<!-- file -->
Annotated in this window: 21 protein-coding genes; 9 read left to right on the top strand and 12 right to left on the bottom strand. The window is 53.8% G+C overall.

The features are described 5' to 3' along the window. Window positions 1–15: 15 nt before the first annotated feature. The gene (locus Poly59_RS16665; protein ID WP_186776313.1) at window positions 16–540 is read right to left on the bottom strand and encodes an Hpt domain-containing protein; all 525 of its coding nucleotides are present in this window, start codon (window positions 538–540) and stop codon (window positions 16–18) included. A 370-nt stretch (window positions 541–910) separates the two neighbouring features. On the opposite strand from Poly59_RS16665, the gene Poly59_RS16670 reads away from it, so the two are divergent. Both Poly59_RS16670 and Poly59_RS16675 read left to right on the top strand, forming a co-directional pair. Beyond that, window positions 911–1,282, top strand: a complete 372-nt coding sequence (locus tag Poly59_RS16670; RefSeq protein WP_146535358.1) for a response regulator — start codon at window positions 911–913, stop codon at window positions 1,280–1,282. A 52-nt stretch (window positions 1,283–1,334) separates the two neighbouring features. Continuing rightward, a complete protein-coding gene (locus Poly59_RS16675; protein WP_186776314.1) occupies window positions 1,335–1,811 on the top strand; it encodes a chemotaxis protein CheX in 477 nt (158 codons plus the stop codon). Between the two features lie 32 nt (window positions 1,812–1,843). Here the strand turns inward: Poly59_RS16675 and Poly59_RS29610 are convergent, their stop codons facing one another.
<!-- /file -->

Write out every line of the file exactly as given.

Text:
Annotated in this window: 21 protein-coding genes; 9 read left to right on the top strand and 12 right to left on the bottom strand. The window is 53.8% G+C overall.

The features are described 5' to 3' along the window. Window positions 1–15: 15 nt before the first annotated feature. The gene (locus Poly59_RS16665; protein ID WP_186776313.1) at window positions 16–540 is read right to left on the bottom strand and encodes an Hpt domain-containing protein; all 525 of its coding nucleotides are present in this window, start codon (window positions 538–540) and stop codon (window positions 16–18) included. A 370-nt stretch (window positions 541–910) separates the two neighbouring features. On the opposite strand from Poly59_RS16665, the gene Poly59_RS16670 reads away from it, so the two are divergent. Both Poly59_RS16670 and Poly59_RS16675 read left to right on the top strand, forming a co-directional pair. Beyond that, window positions 911–1,282, top strand: a complete 372-nt coding sequence (locus tag Poly59_RS16670; RefSeq protein WP_146535358.1) for a response regulator — start codon at window positions 911–913, stop codon at window positions 1,280–1,282. A 52-nt stretch (window positions 1,283–1,334) separates the two neighbouring features. Continuing rightward, a complete protein-coding gene (locus Poly59_RS16675; protein WP_186776314.1) occupies window positions 1,335–1,811 on the top strand; it encodes a chemotaxis protein CheX in 477 nt (158 codons plus the stop codon). Between the two features lie 32 nt (window positions 1,812–1,843). Here the strand turns inward: Poly59_RS16675 and Poly59_RS29610 are convergent, their stop codons facing one another.